Odor Under Cover

Custom-engineered aluminum sedimentation tank lids help Thames Water achieve effective odor control at its wastewater treatment plant in Beckton, UK.
Odor Under Cover
The Beckton treatment works, the largest treatment plant in Europe, serves 3.7 million people in north and east London.

Interested in Odor Control?

Get Odor Control articles, news and videos right in your inbox! Sign up now.

Odor Control + Get Alerts

Beckton Sewage Treatment Works is one of five wastewater treatment plants in the Thames Water network in the United Kingdom and the largest treatment plant in Europe. Headquartered in the London borough of Newham, it serves 3.7 million people, mainly in north and east London.

As part of a $309 million upgrade to the Beckton plant, Thames Water engaged general contractor GBM to upgrade the plant’s odor control capabilities. GBM looked for a solution that would cap and contain the odor from the facility’s 16 primary sedimentation tanks while operating seamlessly with the equipment inside each tank.

The company found the solution in custom-engineered flat aluminum covers supplied by CST Covers.

Investing in improvements

Thames Water, the UK’s largest utility, provides water to 9 million people and wastewater services to 14 million in southern England, including parts of London. In 2010, the utility was authorized by its regulator, Water Services Regulation Authority (Ofwat) to invest $8.1 billion over five years in its water and wastewater network under a national Asset Management Plan, known as AMP 5. The plan includes a broad array of upgrades to improve service quality, control costs, and mitigate the company’s environmental footprint.

Thames Water is charged with controlling odor from the Beckton facility, which is surrounded by thousands of homes and businesses. Covering the sedimentation tanks, with a total area of 600,000 square feet, or the size of about 10 football fields, was a major challenge. CST reviewed the project specifications and worked with GBM and other contractors to deliver a cover for each of the 16 tanks.

“Aluminum covers are environmentally benign, structurally robust and operator friendly, and they require little to no maintenance,” says John Delaney, senior vice president sales with CST Covers.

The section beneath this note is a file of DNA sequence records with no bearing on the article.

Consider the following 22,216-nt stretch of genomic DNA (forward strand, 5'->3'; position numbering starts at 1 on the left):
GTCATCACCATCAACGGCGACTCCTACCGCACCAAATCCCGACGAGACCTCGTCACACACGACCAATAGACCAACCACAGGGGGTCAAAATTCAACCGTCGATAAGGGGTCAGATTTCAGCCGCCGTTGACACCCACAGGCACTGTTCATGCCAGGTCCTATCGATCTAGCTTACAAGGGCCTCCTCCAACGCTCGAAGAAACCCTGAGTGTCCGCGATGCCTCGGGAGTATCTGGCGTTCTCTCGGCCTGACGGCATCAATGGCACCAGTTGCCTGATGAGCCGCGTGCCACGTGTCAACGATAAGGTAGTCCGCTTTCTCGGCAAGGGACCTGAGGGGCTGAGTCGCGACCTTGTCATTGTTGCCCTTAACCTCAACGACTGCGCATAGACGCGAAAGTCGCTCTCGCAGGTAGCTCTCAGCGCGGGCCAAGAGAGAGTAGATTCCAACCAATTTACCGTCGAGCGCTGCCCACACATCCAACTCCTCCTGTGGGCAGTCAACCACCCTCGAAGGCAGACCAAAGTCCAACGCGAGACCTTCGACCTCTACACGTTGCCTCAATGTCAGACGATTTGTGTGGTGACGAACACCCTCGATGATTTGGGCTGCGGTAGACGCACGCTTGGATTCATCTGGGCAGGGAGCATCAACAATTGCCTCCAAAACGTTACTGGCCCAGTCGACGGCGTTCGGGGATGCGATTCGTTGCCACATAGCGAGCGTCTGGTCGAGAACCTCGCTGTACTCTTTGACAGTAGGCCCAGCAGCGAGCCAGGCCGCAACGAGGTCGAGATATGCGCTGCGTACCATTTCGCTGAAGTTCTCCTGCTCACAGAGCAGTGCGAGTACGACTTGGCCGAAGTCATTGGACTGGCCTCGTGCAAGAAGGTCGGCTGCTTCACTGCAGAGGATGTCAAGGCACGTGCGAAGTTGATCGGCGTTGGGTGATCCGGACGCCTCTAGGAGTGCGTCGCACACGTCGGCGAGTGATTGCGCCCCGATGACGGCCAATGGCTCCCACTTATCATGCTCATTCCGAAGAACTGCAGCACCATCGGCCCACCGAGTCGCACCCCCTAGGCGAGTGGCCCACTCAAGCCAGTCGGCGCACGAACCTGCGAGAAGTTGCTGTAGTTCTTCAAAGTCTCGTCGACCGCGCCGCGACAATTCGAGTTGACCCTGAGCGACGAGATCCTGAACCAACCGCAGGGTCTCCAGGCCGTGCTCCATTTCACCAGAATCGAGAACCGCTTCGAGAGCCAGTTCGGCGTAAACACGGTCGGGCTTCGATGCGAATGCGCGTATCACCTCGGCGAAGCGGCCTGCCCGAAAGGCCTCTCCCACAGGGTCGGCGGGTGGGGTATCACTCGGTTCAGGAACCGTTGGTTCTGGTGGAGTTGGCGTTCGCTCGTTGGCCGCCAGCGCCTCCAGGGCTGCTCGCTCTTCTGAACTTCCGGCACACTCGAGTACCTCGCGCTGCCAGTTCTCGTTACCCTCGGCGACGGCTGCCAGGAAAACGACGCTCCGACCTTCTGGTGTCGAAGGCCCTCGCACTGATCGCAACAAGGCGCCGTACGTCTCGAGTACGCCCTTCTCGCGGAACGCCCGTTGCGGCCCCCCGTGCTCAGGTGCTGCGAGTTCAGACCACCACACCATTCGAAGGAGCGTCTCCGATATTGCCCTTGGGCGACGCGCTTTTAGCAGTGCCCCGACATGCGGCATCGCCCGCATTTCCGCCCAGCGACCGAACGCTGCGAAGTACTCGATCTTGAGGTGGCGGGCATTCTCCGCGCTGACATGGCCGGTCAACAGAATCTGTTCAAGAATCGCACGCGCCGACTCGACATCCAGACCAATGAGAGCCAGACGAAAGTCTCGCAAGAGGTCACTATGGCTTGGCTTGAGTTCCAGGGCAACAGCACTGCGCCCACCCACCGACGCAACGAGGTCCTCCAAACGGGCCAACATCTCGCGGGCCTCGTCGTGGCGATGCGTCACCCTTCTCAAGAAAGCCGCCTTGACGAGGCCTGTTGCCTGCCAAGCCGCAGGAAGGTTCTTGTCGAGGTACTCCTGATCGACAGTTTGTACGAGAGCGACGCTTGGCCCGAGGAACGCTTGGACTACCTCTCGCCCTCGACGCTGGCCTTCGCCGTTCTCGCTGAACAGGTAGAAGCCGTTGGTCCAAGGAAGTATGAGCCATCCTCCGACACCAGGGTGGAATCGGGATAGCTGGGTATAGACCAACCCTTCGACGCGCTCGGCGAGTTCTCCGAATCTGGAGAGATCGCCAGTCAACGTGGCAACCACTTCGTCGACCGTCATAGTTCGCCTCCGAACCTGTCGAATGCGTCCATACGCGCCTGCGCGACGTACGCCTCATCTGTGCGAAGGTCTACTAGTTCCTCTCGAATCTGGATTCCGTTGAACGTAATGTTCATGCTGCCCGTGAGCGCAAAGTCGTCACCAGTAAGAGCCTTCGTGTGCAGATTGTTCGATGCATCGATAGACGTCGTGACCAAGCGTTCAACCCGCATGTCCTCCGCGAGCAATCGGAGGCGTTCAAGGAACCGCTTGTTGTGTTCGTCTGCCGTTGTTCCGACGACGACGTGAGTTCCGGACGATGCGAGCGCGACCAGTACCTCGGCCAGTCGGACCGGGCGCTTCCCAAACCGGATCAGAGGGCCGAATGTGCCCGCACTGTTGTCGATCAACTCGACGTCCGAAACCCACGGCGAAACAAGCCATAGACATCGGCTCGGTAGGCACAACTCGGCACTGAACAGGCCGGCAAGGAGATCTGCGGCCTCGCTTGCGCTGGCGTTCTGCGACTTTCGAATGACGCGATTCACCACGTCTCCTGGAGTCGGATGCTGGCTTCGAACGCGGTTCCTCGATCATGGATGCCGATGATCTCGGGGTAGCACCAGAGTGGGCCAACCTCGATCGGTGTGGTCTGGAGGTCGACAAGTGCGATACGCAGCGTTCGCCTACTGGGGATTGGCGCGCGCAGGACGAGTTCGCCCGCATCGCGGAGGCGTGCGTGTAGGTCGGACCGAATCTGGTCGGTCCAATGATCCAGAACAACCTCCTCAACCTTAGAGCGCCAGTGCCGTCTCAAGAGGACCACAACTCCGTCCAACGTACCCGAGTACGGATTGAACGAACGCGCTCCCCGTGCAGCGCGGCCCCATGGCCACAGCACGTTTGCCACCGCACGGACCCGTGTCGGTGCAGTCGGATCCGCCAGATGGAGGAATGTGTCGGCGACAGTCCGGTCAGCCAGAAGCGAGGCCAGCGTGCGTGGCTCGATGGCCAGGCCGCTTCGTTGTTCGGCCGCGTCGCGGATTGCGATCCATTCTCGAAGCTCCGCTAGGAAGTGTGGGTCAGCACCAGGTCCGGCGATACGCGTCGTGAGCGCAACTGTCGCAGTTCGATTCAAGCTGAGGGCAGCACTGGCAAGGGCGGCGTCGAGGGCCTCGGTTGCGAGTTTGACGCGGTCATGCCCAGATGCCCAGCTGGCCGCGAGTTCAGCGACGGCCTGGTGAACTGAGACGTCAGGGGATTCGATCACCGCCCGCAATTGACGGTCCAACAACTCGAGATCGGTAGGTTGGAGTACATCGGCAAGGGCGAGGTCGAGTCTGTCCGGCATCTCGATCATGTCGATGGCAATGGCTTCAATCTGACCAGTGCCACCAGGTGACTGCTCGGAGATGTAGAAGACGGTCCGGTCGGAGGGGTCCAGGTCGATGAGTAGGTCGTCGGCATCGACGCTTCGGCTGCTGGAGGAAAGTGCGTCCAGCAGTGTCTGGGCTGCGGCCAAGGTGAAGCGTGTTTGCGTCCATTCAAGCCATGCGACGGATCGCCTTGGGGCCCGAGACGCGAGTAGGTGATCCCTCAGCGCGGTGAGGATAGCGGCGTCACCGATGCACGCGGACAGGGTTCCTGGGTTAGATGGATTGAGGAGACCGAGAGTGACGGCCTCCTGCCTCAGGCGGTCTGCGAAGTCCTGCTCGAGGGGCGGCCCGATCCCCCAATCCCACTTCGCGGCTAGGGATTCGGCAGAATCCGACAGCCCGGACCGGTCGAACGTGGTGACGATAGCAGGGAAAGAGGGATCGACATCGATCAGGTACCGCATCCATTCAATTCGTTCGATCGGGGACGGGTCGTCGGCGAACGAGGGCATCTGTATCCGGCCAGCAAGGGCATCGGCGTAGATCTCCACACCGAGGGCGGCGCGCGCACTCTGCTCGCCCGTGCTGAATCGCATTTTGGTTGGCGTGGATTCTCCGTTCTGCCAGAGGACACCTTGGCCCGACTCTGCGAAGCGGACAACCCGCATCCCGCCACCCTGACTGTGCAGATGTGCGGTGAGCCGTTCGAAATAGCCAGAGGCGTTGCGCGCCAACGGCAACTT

Cutting costs

Each sedimentation tank now has a low-profile aluminum cover with a slight pitch to allow water drainage. The low profile minimizes the air space under the covers, lowering the volume of air to be treated. Less air to treat means the utility can install a smaller odor control system at lower capital, operation and energy costs.

The covers have a series of inspection hatches that operators can safely access from any point on the cover system. Operators can conduct routine maintenance without entering the tanks and being exposed to odorous air. The 150-pound modular panels can be easily removed by two operators. This will be beneficial during tank maintenance when small equipment needs to be set inside the tanks.

Working with the machinery

While containing odors, the covers had to accommodate a system of scrapers inside each tank that gather settled sludge and push it to a collection tank. The scraper systems were to be suspended from the covers’ primary support beams.

The challenge was to incorporate the dynamic loads from the scraper system into the cover design without compromising the performance of the scrapers or the covers. The beams were spaced according to the scraper system’s requirement for supports at 6-meter (20-foot) intervals. The hanging support system design ensured that the scraper systems could be placed at the required elevations while providing some flexibility during installation.

The sludge trough at the end of each tank was the most challenging aspect of coordinating with the scrapers. The trough is sloped and has scraper tracks and a piston running through it. Since each primary support beam was vertically supported by a stainless steel column, there would be direct interference with the track and pistons. In response, CST developed an intricate triangulated support system that avoids the track and spreads the load from the covers into the sloped wall.

“The design of the support columns in the trough area required input from GBM, the scraper equipment supplier, and CST,” says David Brahm, P.E., lead structural engineer with CST. “We came up with a solution that satisfies the scraper system clearance envelope and maintains the structural integrity of the entire cover system.”

The upgraded Beckton plant with its new odor control capability plays an important role in Thames Water’s performance, sustainability and customer satisfaction and serves as a model for treatment works throughout Europe.

About the author

Hector Moreno is a regional sales manager for CST Covers, specializing in design, manufacture and construction of custom covers for architectural, environmental and industrial sites. He can be contacted at hmoreno@cstcovers.com



Discussion

Comments on this site are submitted by users and are not endorsed by nor do they reflect the views or opinions of COLE Publishing, Inc. Comments are moderated before being posted.